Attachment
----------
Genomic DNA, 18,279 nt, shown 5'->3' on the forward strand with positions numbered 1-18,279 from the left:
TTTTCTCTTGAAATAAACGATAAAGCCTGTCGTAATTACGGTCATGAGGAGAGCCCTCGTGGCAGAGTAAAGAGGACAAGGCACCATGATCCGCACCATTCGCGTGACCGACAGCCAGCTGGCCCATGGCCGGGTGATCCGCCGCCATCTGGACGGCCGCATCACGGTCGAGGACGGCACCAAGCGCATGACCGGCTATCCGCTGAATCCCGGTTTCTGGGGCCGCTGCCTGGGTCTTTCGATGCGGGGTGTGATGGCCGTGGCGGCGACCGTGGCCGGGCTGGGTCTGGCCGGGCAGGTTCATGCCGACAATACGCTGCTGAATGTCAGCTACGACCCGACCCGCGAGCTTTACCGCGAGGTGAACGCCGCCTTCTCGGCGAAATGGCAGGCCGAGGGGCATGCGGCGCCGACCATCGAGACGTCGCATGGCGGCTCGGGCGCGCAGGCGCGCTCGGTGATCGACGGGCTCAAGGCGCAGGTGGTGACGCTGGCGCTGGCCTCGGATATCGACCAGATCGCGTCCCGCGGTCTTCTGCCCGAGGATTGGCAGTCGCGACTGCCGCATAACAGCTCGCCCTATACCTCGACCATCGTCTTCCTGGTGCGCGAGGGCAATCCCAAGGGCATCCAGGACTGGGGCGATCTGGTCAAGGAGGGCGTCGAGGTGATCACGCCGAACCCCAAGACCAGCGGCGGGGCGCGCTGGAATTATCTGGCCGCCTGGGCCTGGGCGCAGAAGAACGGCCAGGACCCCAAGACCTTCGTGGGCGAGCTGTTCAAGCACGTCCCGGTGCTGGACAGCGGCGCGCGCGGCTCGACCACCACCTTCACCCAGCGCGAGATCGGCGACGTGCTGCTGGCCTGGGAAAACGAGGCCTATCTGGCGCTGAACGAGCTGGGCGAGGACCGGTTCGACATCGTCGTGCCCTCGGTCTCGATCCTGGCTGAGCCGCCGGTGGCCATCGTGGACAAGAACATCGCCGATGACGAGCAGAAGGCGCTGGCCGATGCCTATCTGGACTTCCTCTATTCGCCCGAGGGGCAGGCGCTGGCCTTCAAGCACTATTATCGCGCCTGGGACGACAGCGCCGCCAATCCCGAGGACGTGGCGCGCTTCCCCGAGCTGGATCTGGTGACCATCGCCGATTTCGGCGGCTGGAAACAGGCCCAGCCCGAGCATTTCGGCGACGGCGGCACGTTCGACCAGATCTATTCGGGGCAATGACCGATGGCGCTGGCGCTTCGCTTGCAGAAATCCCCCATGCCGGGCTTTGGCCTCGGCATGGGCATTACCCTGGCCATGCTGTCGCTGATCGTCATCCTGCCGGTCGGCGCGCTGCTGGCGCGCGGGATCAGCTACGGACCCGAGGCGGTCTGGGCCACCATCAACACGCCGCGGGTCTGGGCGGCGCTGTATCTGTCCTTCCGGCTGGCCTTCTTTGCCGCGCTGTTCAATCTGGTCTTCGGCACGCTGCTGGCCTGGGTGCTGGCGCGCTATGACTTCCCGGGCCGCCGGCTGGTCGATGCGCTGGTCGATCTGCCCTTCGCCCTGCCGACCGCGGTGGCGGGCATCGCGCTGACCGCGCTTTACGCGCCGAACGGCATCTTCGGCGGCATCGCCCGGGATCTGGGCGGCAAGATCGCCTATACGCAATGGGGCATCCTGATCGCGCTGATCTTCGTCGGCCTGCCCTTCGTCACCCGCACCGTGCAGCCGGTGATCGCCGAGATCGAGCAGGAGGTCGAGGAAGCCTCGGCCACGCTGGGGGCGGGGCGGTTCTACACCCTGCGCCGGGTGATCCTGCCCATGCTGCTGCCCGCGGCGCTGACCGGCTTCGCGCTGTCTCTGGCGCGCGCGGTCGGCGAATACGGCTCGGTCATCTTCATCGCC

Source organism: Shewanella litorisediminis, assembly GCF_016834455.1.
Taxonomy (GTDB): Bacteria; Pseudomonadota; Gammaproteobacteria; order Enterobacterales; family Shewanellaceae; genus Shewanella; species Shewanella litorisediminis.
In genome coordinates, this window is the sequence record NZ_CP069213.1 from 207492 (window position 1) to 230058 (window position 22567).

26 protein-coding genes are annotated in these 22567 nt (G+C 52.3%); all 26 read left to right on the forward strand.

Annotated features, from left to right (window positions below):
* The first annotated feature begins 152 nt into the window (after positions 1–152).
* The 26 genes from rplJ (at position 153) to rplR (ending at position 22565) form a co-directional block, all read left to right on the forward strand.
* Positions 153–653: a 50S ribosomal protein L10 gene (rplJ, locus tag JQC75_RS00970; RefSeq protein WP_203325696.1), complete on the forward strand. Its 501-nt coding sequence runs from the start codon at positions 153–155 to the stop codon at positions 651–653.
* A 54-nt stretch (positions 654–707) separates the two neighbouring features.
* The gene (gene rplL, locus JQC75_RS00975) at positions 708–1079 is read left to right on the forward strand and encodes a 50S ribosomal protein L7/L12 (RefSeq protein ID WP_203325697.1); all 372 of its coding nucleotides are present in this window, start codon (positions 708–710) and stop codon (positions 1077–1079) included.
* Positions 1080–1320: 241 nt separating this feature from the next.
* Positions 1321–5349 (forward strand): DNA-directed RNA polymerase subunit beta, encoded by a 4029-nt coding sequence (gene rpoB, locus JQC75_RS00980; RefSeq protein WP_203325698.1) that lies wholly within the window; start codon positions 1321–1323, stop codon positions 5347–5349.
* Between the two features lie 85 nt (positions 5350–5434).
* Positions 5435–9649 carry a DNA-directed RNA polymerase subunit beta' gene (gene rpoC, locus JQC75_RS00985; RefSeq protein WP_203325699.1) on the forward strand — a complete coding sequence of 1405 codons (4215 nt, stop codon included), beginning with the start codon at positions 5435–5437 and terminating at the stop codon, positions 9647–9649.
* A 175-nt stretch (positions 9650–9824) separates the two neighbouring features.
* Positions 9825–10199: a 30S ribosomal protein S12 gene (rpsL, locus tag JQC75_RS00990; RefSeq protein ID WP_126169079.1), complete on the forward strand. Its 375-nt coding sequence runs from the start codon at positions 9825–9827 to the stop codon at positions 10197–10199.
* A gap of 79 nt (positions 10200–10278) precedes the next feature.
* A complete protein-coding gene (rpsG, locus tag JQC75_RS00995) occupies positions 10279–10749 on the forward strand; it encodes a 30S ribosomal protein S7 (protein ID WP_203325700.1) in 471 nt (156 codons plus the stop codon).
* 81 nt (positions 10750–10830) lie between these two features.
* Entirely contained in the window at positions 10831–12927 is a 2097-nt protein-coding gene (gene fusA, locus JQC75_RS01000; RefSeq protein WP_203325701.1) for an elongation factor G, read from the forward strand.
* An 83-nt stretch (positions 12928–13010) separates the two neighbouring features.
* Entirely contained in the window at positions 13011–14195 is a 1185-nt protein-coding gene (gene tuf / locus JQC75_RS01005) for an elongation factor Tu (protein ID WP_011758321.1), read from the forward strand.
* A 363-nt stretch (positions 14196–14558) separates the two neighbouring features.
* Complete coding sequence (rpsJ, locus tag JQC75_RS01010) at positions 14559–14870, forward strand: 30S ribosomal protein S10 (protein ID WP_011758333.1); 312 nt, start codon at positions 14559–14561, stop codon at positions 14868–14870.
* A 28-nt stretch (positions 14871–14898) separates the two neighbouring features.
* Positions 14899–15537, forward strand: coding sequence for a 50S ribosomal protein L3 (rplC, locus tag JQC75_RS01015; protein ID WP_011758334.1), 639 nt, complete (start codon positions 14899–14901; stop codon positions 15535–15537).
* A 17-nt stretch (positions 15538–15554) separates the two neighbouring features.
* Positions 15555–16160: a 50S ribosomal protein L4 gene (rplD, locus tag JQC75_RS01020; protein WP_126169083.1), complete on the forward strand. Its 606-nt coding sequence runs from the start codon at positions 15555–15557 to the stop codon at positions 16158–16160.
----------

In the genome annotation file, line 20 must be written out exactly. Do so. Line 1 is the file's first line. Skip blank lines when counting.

* A complete protein-coding gene (rpsG, locus tag JQC75_RS00995) occupies positions 10279–10749 on the forward strand; it encodes a 30S ribosomal protein S7 (protein ID WP_203325700.1) in 471 nt (156 codons plus the stop codon).